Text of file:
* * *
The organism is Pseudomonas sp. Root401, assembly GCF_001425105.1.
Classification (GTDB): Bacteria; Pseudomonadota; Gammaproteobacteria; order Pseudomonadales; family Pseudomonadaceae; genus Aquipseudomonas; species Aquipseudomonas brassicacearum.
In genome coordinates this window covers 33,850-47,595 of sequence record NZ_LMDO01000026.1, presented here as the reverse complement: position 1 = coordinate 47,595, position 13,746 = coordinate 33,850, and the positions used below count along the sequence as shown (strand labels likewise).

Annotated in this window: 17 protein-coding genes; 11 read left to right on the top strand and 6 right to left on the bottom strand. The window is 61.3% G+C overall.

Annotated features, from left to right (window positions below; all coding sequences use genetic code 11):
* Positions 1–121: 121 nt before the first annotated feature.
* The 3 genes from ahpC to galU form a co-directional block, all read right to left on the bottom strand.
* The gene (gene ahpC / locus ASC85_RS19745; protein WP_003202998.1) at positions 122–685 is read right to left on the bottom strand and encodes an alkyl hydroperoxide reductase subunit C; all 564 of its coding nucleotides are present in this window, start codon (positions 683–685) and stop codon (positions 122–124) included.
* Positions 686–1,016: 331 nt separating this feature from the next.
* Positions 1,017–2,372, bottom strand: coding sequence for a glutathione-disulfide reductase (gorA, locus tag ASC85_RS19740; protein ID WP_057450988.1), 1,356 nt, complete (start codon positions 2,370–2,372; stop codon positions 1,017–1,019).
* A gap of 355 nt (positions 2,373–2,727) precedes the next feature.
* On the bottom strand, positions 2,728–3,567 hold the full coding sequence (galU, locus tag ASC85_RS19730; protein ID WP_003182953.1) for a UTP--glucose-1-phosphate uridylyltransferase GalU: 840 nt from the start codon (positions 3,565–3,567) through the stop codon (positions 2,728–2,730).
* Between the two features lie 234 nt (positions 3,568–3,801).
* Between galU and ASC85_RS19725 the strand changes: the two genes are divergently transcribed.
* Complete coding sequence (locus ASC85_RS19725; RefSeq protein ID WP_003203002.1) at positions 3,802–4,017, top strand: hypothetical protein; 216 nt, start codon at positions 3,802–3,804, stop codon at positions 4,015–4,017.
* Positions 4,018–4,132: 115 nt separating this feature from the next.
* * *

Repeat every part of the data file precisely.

The organism is Pseudomonas sp. Root401, assembly GCF_001425105.1.
Classification (GTDB): Bacteria; Pseudomonadota; Gammaproteobacteria; order Pseudomonadales; family Pseudomonadaceae; genus Aquipseudomonas; species Aquipseudomonas brassicacearum.
In genome coordinates this window covers 33,850-47,595 of sequence record NZ_LMDO01000026.1, presented here as the reverse complement: position 1 = coordinate 47,595, position 13,746 = coordinate 33,850, and the positions used below count along the sequence as shown (strand labels likewise).

Annotated in this window: 17 protein-coding genes; 11 read left to right on the top strand and 6 right to left on the bottom strand. The window is 61.3% G+C overall.

Annotated features, from left to right (window positions below; all coding sequences use genetic code 11):
* Positions 1–121: 121 nt before the first annotated feature.
* The 3 genes from ahpC to galU form a co-directional block, all read right to left on the bottom strand.
* The gene (gene ahpC / locus ASC85_RS19745; protein WP_003202998.1) at positions 122–685 is read right to left on the bottom strand and encodes an alkyl hydroperoxide reductase subunit C; all 564 of its coding nucleotides are present in this window, start codon (positions 683–685) and stop codon (positions 122–124) included.
* Positions 686–1,016: 331 nt separating this feature from the next.
* Positions 1,017–2,372, bottom strand: coding sequence for a glutathione-disulfide reductase (gorA, locus tag ASC85_RS19740; protein ID WP_057450988.1), 1,356 nt, complete (start codon positions 2,370–2,372; stop codon positions 1,017–1,019).
* A gap of 355 nt (positions 2,373–2,727) precedes the next feature.
* On the bottom strand, positions 2,728–3,567 hold the full coding sequence (galU, locus tag ASC85_RS19730; protein ID WP_003182953.1) for a UTP--glucose-1-phosphate uridylyltransferase GalU: 840 nt from the start codon (positions 3,565–3,567) through the stop codon (positions 2,728–2,730).
* Between the two features lie 234 nt (positions 3,568–3,801).
* Between galU and ASC85_RS19725 the strand changes: the two genes are divergently transcribed.
* Complete coding sequence (locus ASC85_RS19725; RefSeq protein ID WP_003203002.1) at positions 3,802–4,017, top strand: hypothetical protein; 216 nt, start codon at positions 3,802–3,804, stop codon at positions 4,015–4,017.
* Positions 4,018–4,132: 115 nt separating this feature from the next.